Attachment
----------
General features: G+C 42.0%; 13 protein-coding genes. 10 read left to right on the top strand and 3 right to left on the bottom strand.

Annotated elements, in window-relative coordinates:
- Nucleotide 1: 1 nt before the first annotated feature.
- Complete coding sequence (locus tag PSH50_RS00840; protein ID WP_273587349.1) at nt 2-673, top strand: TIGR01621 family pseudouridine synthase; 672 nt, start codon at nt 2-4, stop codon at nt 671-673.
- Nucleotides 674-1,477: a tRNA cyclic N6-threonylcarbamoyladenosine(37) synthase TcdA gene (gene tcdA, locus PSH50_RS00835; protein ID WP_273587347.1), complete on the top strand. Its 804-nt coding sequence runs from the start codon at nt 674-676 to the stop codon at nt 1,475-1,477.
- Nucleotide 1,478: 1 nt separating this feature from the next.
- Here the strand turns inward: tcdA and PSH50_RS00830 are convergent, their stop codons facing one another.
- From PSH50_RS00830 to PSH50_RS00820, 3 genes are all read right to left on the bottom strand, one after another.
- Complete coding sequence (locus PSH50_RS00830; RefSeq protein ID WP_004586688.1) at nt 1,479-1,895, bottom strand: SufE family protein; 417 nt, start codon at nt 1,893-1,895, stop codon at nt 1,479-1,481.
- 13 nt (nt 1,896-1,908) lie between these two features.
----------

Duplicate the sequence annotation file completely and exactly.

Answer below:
General features: G+C 42.0%; 13 protein-coding genes. 10 read left to right on the top strand and 3 right to left on the bottom strand.

Annotated elements, in window-relative coordinates:
- Nucleotide 1: 1 nt before the first annotated feature.
- Complete coding sequence (locus tag PSH50_RS00840; protein ID WP_273587349.1) at nt 2-673, top strand: TIGR01621 family pseudouridine synthase; 672 nt, start codon at nt 2-4, stop codon at nt 671-673.
- Nucleotides 674-1,477: a tRNA cyclic N6-threonylcarbamoyladenosine(37) synthase TcdA gene (gene tcdA, locus PSH50_RS00835; protein ID WP_273587347.1), complete on the top strand. Its 804-nt coding sequence runs from the start codon at nt 674-676 to the stop codon at nt 1,475-1,477.
- Nucleotide 1,478: 1 nt separating this feature from the next.
- Here the strand turns inward: tcdA and PSH50_RS00830 are convergent, their stop codons facing one another.
- From PSH50_RS00830 to PSH50_RS00820, 3 genes are all read right to left on the bottom strand, one after another.
- Complete coding sequence (locus PSH50_RS00830; RefSeq protein ID WP_004586688.1) at nt 1,479-1,895, bottom strand: SufE family protein; 417 nt, start codon at nt 1,893-1,895, stop codon at nt 1,479-1,481.
- 13 nt (nt 1,896-1,908) lie between these two features.